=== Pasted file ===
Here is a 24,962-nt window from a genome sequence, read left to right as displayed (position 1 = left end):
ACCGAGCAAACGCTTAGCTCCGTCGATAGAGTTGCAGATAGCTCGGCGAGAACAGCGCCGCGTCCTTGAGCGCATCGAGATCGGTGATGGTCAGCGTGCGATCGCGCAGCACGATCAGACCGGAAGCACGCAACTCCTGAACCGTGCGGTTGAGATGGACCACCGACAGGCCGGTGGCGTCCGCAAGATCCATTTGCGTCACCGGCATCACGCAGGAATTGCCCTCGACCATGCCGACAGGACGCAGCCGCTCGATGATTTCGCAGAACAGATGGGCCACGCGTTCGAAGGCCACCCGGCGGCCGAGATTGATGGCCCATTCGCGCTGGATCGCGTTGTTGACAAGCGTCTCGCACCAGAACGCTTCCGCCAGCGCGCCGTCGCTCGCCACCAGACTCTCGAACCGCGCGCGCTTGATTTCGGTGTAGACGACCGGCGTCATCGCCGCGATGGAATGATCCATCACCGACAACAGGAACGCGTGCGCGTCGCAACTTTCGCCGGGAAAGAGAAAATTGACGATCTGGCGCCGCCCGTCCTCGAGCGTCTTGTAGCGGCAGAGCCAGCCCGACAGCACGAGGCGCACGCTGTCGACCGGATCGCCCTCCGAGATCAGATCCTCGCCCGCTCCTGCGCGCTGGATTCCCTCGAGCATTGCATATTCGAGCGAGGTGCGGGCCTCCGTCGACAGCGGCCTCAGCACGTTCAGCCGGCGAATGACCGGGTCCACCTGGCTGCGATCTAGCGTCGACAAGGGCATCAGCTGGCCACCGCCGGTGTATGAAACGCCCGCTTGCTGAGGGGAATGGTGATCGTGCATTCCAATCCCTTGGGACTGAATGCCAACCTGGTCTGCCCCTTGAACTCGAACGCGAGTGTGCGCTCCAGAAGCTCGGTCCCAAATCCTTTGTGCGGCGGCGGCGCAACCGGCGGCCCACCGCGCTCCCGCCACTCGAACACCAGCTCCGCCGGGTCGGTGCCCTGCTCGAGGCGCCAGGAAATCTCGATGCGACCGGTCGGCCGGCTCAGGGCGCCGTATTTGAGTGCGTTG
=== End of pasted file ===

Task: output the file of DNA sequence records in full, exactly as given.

Here is a 24,962-nt window from a genome sequence, read left to right as displayed (position 1 = left end):
ACCGAGCAAACGCTTAGCTCCGTCGATAGAGTTGCAGATAGCTCGGCGAGAACAGCGCCGCGTCCTTGAGCGCATCGAGATCGGTGATGGTCAGCGTGCGATCGCGCAGCACGATCAGACCGGAAGCACGCAACTCCTGAACCGTGCGGTTGAGATGGACCACCGACAGGCCGGTGGCGTCCGCAAGATCCATTTGCGTCACCGGCATCACGCAGGAATTGCCCTCGACCATGCCGACAGGACGCAGCCGCTCGATGATTTCGCAGAACAGATGGGCCACGCGTTCGAAGGCCACCCGGCGGCCGAGATTGATGGCCCATTCGCGCTGGATCGCGTTGTTGACAAGCGTCTCGCACCAGAACGCTTCCGCCAGCGCGCCGTCGCTCGCCACCAGACTCTCGAACCGCGCGCGCTTGATTTCGGTGTAGACGACCGGCGTCATCGCCGCGATGGAATGATCCATCACCGACAACAGGAACGCGTGCGCGTCGCAACTTTCGCCGGGAAAGAGAAAATTGACGATCTGGCGCCGCCCGTCCTCGAGCGTCTTGTAGCGGCAGAGCCAGCCCGACAGCACGAGGCGCACGCTGTCGACCGGATCGCCCTCCGAGATCAGATCCTCGCCCGCTCCTGCGCGCTGGATTCCCTCGAGCATTGCATATTCGAGCGAGGTGCGGGCCTCCGTCGACAGCGGCCTCAGCACGTTCAGCCGGCGAATGACCGGGTCCACCTGGCTGCGATCTAGCGTCGACAAGGGCATCAGCTGGCCACCGCCGGTGTATGAAACGCCCGCTTGCTGAGGGGAATGGTGATCGTGCATTCCAATCCCTTGGGACTGAATGCCAACCTGGTCTGCCCCTTGAACTCGAACGCGAGTGTGCGCTCCAGAAGCTCGGTCCCAAATCCTTTGTGCGGCGGCGGCGCAACCGGCGGCCCACCGCGCTCCCGCCACTCGAACACCAGCTCCGCCGGGTCGGTGCCCTGCTCGAGGCGCCAGGAAATCTCGATGCGACCGGTCGGCCGGCTCAGGGCGCCGTATTTGAGTGCGTTG